C&T Publications 50 States of Art - 2015 - Page 88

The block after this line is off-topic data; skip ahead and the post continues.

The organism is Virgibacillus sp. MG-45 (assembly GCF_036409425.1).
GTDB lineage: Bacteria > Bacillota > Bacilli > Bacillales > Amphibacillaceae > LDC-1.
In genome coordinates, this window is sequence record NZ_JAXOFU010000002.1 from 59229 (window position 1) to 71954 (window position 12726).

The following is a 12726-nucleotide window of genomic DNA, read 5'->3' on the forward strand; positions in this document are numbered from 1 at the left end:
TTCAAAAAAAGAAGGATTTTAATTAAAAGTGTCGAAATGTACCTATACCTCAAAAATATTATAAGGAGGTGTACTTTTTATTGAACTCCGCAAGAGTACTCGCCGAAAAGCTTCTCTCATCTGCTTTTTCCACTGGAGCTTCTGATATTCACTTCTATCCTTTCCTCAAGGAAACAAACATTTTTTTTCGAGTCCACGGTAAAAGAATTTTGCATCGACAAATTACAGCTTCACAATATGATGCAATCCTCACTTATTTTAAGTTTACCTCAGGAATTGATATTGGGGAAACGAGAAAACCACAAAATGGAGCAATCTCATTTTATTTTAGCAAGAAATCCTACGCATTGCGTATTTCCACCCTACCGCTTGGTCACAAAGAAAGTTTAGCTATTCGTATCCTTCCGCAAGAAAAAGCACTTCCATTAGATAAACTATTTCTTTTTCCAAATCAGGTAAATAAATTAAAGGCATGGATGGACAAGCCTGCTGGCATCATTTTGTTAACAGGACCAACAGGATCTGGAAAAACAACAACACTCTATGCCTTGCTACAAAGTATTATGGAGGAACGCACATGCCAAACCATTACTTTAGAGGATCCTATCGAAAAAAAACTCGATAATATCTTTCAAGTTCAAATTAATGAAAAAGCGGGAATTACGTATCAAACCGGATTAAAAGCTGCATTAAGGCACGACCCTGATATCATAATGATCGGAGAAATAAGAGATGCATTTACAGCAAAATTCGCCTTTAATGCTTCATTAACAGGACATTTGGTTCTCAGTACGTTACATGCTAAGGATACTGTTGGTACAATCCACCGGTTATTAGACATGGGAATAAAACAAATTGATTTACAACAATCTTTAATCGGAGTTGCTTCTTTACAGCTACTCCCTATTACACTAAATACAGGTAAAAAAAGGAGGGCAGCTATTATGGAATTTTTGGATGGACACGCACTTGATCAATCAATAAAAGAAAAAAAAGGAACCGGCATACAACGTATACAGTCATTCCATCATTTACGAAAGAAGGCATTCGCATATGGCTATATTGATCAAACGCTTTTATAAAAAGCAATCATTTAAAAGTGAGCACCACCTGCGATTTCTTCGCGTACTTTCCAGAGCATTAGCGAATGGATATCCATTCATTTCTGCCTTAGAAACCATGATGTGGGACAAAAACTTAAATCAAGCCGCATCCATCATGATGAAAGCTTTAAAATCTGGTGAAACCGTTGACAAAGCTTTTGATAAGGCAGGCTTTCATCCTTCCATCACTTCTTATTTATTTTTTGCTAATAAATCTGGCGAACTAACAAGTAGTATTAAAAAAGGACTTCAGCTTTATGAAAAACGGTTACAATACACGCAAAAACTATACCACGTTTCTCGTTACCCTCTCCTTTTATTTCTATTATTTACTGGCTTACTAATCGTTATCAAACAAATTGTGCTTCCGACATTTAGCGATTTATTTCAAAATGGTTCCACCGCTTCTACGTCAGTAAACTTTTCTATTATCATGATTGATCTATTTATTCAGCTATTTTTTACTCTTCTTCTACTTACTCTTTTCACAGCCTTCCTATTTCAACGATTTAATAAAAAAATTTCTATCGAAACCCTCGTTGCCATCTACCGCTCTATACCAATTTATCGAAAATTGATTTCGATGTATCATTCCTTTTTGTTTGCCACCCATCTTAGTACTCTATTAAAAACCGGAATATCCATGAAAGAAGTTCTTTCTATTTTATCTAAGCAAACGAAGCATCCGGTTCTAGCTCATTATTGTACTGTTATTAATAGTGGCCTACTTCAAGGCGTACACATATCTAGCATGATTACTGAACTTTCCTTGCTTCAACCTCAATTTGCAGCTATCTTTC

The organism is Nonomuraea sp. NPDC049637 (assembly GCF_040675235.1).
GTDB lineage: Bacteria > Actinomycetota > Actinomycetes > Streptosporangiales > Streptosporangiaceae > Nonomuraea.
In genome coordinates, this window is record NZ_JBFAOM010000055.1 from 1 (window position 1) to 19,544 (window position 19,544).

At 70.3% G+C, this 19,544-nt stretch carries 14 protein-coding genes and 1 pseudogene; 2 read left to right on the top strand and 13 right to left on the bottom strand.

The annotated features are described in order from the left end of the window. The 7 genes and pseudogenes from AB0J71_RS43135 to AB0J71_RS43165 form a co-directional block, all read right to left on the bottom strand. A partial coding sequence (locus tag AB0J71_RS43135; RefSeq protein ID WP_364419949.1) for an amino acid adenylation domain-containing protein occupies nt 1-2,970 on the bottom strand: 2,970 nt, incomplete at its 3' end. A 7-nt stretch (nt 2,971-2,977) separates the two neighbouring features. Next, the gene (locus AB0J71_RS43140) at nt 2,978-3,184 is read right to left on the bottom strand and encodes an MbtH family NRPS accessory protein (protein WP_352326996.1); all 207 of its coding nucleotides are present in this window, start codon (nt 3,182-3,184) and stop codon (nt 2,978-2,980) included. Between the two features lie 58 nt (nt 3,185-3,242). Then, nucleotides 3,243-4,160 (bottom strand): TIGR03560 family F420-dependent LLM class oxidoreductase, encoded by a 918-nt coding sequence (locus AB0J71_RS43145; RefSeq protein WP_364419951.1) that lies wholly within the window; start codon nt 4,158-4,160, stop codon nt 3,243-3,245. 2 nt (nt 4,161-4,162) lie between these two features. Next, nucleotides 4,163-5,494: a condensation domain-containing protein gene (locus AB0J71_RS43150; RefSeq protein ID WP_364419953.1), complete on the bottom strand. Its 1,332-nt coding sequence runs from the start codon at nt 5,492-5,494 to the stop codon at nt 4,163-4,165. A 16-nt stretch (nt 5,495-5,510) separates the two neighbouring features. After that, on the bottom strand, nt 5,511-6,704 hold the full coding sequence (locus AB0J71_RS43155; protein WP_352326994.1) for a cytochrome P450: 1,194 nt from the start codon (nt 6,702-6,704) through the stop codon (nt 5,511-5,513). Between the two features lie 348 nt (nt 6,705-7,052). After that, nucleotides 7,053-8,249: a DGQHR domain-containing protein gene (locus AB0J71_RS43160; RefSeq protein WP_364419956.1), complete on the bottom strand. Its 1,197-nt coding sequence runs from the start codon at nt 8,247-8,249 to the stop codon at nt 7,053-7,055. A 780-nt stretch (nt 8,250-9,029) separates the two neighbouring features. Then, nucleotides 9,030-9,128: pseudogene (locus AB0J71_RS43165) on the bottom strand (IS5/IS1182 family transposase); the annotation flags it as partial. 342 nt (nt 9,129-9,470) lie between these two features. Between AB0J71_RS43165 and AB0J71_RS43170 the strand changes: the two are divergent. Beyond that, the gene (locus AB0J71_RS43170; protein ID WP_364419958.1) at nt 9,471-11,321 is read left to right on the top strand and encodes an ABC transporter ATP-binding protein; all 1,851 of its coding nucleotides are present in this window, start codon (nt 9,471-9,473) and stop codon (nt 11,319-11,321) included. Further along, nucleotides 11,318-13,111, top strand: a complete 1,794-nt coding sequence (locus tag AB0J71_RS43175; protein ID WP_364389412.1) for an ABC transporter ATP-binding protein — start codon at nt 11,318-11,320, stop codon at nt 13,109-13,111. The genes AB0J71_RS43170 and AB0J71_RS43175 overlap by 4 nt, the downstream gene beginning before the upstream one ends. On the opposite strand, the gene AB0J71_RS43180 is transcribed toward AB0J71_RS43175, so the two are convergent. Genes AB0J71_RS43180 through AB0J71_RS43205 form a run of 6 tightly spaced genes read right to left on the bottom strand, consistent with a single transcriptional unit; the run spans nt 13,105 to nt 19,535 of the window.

Barbara D. Richards - Arizona “The greatest satisfaction derives from the realization of your individual potential, perceiving something in your own way and expressing it through adequate understanding of your tools. Take advantage of everything; be dominated by nothing except your convictions. Do not lose sight of the essential importance of craft.” ~ Ansel Adams When Barbara Richards takes a photograph, she is so focused on the process that nothing else exists around her. She explores her subjects and sees light, color, and endless possibilities. Barbara describes her own work as vivid, sharply defined, and layered – she loves color and is drawn to compositions with many textures. Throughout her life, Barbara has ventured into many fields, but has always been drawn to creative pursuits such as clothing design, painting, and ultimately, photography. The beauty of nature originally inspired her to learn more about photography, and she has perfected her technique over the years while living in Washington, Arizona and Utah. She enjoys teaching others about photography, and feels the collaboration of the camera clubs she belongs to is important. She has been inspired by and gets ideas from other photographers, but her work shows her unique way of seeing the world. When people comment on Barbara Richards' photographs they say that she “really has an eye” for beauty and knows how to compose a good picture. She is often able to see a photograph where others may not. Although many photographers feel they have to hike to remote destinations to get fresh, stunning landscape photographs, Barbara (who doesn't enjoy hiking) says, “When the light is right, you can take a beautiful picture of anything, wherever you are.” She encourages other photographers to explore, take pictures from different angles, and to “turn around and look behind you – your next picture is right there.” She hopes that viewers will take from her work whatever inspires them, and perhaps remember the beauty of a place they have visited. Barbara's photography is constantly evolving, and recently she has become interested in human subjects and computer photo enhancement. She values the entire process of designing, taking, and developing, a picture into her own work of art, including the unlimited potential available with computer technology. She considers displaying her work to be part of the process, and enjoys the shows and galleries she has been a part of. She hopes to continue to show her work in local galleries, in Arizona, and eventually in New York. http://fineartamerica.com/profiles/barbara-d-richards.html Here is my piece. It is called Armageddon. You don't often see a Saguaro being taken over with vines. The wicked sky reminds me of Armageddon. The magnificent Saguaro is found exclusively in the Sonoran Desert, which covers large areas of Southeastern California and Southwestern Arizona, as well as Baja California, Baja California Sur, and Northwestern Mexico, for a total area mass of about 120000 miles. The Saguaro is the largest cactus in the United States, growing to a height of between 40 to 60 feet tall, and can weigh as much as 4800 pounds. With the right environmental conditions these regal desert denizens can live to be 200 years old. The wood of dead Saguaros has been used for many things throughout the centuries, including as water containers used by the Native Americans, and in more modern times have been used for creating furniture, roofing and fencing. Certain species of desert birds can also be found living in holes in the body of the Saguaro. 83